Attaining further education to prepare for a career is an important step for many veterans as they return to civilian life. According to the Soldiers Project, out of the 2.5 million veterans who served in Iraq and Afghanistan, one million are enrolled in colleges.
But, as the University of Oregon observes, the transition from active duty to a college campus can be challenging and stressful:
Many veterans will be returning from an extended period of exposure to severe emotional or mental trauma, hypervigilance, and highly stressful working and living conditions. As they return to school, some may experience difficulty and frustration adjusting to the stress and demands of college life. Many may experience emotional and cognitive impairments that interfere with their ability to study, concentrate and perform academically. They may also experience family or interpersonal problems that affect social functioning. The added stress of social and interpersonal problems will also negatively affect academic functioning. These issues, when coupled with the challenges related to returning to general civilian life, place returning veteran students at a significantly higher risk of dropping out.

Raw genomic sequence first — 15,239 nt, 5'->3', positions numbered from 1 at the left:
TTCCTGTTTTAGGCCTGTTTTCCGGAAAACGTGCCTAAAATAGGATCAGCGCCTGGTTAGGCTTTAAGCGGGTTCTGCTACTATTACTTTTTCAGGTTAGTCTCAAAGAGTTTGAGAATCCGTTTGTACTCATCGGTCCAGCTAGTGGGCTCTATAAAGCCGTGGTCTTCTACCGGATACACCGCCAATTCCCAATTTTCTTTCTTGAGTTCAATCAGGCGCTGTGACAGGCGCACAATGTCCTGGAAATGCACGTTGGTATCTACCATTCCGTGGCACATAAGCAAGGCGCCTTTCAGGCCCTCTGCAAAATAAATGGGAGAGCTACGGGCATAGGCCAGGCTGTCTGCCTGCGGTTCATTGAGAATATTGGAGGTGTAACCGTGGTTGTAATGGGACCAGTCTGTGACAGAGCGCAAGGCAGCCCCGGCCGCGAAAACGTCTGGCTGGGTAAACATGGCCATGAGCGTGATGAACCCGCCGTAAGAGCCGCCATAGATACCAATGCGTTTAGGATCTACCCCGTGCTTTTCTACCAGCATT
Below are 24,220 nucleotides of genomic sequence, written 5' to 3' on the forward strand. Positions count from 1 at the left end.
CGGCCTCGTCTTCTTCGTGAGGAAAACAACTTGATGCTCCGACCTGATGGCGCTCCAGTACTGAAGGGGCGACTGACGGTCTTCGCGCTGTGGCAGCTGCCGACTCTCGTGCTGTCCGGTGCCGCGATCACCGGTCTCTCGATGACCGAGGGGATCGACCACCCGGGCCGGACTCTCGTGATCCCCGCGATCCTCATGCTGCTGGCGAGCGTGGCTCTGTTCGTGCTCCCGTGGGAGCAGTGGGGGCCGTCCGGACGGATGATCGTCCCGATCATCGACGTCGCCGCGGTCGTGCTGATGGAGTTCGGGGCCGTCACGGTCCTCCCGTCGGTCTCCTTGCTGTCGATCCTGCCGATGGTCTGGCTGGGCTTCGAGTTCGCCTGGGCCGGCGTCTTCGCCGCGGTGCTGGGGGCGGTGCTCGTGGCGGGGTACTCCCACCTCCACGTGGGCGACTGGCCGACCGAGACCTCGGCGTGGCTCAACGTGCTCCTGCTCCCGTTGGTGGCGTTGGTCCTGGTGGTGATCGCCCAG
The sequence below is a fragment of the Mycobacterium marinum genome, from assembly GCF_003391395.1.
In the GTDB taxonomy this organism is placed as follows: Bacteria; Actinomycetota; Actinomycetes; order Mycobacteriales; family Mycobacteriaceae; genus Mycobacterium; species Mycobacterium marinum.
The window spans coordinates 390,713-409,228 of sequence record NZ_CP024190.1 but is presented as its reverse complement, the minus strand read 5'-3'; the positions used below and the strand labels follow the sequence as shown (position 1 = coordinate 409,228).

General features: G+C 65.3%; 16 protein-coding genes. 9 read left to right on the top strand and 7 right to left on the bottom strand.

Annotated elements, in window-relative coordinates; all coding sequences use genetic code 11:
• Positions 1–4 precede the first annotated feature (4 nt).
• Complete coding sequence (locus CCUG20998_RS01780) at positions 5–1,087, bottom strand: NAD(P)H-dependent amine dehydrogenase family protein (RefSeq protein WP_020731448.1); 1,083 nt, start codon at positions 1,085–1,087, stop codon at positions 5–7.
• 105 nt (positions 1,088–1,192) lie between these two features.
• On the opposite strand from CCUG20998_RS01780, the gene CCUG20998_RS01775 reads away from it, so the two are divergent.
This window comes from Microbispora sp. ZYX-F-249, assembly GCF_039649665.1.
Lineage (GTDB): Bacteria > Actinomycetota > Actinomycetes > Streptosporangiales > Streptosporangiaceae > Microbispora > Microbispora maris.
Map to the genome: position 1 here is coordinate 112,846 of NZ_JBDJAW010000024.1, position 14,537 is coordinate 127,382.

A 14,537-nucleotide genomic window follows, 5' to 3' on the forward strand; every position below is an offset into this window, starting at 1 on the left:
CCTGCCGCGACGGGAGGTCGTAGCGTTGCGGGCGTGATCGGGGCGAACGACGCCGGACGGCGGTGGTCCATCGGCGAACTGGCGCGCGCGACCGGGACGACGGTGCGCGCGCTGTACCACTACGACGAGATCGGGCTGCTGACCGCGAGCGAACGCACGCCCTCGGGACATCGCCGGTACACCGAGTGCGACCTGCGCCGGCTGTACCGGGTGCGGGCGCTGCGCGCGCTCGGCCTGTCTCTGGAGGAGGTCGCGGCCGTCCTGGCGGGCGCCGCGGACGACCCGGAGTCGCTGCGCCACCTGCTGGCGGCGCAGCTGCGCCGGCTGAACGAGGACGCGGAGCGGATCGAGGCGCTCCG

Some of the challenges include creating a personal identity that doesn’t include being a soldier, finding meaning in experiences that don’t drive adrenaline levels through life-and-death situations, relating to other college students who never experienced military service and who might be younger, and having to make a greater number of personal decisions.
Paul Szoldra, a former Marine who has gone through college and spent time advising other veterans about how to make the shift offers advice. Here are some of his points:
- Recognize that you need to go through a transition from living under a regimented schedule to taking control over your own schedule. For example, other than the need to take certain sets of courses to fulfill various requirements, there is no set collection of studies. You have to decide what that should be for yourself.
- There are a wide variety of opinions and aspects of topics. Be open to them, even when, at first, you’re sure that they are wrong. Learning in college is as much about broadening your perspectives from the interaction with others as it is mastering course materials.
- Find other veterans on campus who understand what you’re going through. Also, check for veteran-specific orientations and classes that some schools offer to aid in the transition.
- Make sure you also interact with non-veterans. The broader your perspectives, the more you can understand the educational experience and eventually feel a full part of it.
American Sentinel University is proud to have been named as a “Military Friendly School” for the ninth consecutive year. This distinction puts American Sentinel in the top 20 percent of colleges, universities and trade schools nationwide that do the most to embrace America’s military service members and veterans as students, and to dedicate resources to ensure their success both in the classroom and after graduation. Learn more about our military friendly education programs and distance learning courses.